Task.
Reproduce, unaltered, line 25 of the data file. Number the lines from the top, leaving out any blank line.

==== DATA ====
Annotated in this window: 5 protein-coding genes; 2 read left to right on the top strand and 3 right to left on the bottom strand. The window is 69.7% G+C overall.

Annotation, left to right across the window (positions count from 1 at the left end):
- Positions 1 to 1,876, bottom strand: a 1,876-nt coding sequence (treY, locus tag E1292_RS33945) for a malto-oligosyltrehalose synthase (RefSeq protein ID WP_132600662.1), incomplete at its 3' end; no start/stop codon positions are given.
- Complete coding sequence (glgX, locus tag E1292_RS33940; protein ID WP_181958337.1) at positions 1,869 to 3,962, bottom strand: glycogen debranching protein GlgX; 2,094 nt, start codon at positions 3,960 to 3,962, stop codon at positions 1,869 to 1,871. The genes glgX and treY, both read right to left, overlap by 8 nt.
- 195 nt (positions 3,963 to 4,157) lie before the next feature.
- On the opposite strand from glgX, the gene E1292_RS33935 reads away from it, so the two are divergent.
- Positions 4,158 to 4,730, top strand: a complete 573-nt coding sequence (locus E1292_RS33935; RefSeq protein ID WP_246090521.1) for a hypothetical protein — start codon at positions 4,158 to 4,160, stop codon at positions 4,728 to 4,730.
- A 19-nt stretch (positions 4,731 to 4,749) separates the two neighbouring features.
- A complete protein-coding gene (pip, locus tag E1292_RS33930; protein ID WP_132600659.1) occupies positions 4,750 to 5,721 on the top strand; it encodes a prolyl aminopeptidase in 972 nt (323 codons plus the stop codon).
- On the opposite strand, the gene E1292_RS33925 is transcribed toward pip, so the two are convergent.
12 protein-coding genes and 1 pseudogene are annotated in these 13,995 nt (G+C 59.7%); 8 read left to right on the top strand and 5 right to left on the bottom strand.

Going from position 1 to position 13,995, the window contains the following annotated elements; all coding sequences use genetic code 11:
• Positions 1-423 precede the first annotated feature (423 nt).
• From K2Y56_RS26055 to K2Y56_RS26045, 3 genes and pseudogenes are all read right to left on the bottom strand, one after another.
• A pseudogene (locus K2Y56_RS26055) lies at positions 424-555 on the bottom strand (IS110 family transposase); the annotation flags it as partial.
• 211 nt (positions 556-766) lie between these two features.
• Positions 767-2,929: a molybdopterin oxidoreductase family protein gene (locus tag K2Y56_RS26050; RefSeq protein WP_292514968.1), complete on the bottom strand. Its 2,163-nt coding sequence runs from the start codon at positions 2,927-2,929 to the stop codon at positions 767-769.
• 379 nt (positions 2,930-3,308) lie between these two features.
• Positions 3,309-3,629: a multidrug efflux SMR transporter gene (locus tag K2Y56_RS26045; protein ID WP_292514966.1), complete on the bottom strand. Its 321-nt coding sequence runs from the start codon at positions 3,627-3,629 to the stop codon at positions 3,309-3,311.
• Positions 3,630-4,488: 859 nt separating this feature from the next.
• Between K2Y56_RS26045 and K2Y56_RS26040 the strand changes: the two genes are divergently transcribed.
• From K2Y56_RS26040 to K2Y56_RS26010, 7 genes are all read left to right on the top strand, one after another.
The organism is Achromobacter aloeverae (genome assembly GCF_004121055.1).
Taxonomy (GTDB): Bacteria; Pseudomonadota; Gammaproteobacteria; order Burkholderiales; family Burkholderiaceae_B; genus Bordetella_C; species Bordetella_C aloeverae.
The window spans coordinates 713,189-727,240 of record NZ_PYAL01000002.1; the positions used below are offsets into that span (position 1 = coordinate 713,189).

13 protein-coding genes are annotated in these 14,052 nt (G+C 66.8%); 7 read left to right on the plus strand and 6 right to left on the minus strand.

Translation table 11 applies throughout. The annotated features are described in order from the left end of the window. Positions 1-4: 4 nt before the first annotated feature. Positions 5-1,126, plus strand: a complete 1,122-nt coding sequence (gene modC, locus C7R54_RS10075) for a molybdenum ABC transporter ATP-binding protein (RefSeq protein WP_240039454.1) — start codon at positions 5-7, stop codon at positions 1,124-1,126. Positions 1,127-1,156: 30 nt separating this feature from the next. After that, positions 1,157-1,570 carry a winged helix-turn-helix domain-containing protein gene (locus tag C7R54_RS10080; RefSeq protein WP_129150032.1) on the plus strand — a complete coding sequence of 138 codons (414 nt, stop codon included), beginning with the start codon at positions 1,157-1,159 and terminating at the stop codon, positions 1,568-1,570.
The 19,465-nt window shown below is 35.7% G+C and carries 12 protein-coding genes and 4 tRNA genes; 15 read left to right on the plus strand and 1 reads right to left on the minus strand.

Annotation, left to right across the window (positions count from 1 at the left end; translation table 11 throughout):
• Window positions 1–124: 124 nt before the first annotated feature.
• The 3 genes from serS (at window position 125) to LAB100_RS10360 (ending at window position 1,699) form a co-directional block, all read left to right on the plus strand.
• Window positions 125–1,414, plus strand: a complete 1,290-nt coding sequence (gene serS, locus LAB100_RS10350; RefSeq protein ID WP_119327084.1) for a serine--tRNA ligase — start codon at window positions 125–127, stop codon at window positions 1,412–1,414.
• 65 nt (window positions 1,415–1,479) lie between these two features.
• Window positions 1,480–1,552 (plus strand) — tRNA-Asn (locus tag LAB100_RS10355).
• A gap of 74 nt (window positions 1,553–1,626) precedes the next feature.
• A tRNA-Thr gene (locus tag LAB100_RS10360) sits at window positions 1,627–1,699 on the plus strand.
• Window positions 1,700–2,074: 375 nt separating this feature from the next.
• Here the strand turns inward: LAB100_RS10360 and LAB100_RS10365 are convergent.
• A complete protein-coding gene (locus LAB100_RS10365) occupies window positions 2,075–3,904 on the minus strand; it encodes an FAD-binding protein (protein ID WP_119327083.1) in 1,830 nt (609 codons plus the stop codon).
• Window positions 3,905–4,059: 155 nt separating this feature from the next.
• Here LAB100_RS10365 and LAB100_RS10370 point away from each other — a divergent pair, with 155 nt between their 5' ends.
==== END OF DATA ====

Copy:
The window spans coordinates 713,189-727,240 of record NZ_PYAL01000002.1; the positions used below are offsets into that span (position 1 = coordinate 713,189).